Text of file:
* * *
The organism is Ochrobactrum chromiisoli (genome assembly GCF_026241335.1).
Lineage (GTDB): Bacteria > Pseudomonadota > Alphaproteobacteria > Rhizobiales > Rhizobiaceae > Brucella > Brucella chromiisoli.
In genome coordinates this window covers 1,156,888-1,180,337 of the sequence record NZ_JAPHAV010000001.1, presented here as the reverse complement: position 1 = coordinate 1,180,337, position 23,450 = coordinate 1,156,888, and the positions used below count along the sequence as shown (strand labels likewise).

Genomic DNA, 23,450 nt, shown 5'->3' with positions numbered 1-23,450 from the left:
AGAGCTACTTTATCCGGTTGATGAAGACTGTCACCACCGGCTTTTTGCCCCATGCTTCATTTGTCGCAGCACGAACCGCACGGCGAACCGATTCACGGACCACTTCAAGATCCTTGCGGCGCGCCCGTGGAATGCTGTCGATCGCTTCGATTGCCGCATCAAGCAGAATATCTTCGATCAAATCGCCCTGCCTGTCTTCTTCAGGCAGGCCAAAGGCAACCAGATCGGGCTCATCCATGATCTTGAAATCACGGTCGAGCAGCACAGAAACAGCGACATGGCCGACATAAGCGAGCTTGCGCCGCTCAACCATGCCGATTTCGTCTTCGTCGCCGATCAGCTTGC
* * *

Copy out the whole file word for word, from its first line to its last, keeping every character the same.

The organism is Ochrobactrum chromiisoli (genome assembly GCF_026241335.1).
Lineage (GTDB): Bacteria > Pseudomonadota > Alphaproteobacteria > Rhizobiales > Rhizobiaceae > Brucella > Brucella chromiisoli.
In genome coordinates this window covers 1,156,888-1,180,337 of the sequence record NZ_JAPHAV010000001.1, presented here as the reverse complement: position 1 = coordinate 1,180,337, position 23,450 = coordinate 1,156,888, and the positions used below count along the sequence as shown (strand labels likewise).

Genomic DNA, 23,450 nt, shown 5'->3' with positions numbered 1-23,450 from the left:
AGAGCTACTTTATCCGGTTGATGAAGACTGTCACCACCGGCTTTTTGCCCCATGCTTCATTTGTCGCAGCACGAACCGCACGGCGAACCGATTCACGGACCACTTCAAGATCCTTGCGGCGCGCCCGTGGAATGCTGTCGATCGCTTCGATTGCCGCATCAAGCAGAATATCTTCGATCAAATCGCCCTGCCTGTCTTCTTCAGGCAGGCCAAAGGCAACCAGATCGGGCTCATCCATGATCTTGAAATCACGGTCGAGCAGCACAGAAACAGCGACATGGCCGACATAAGCGAGCTTGCGCCGCTCAACCATGCCGATTTCGTCTTCGTCGCCGATCAGCTTGC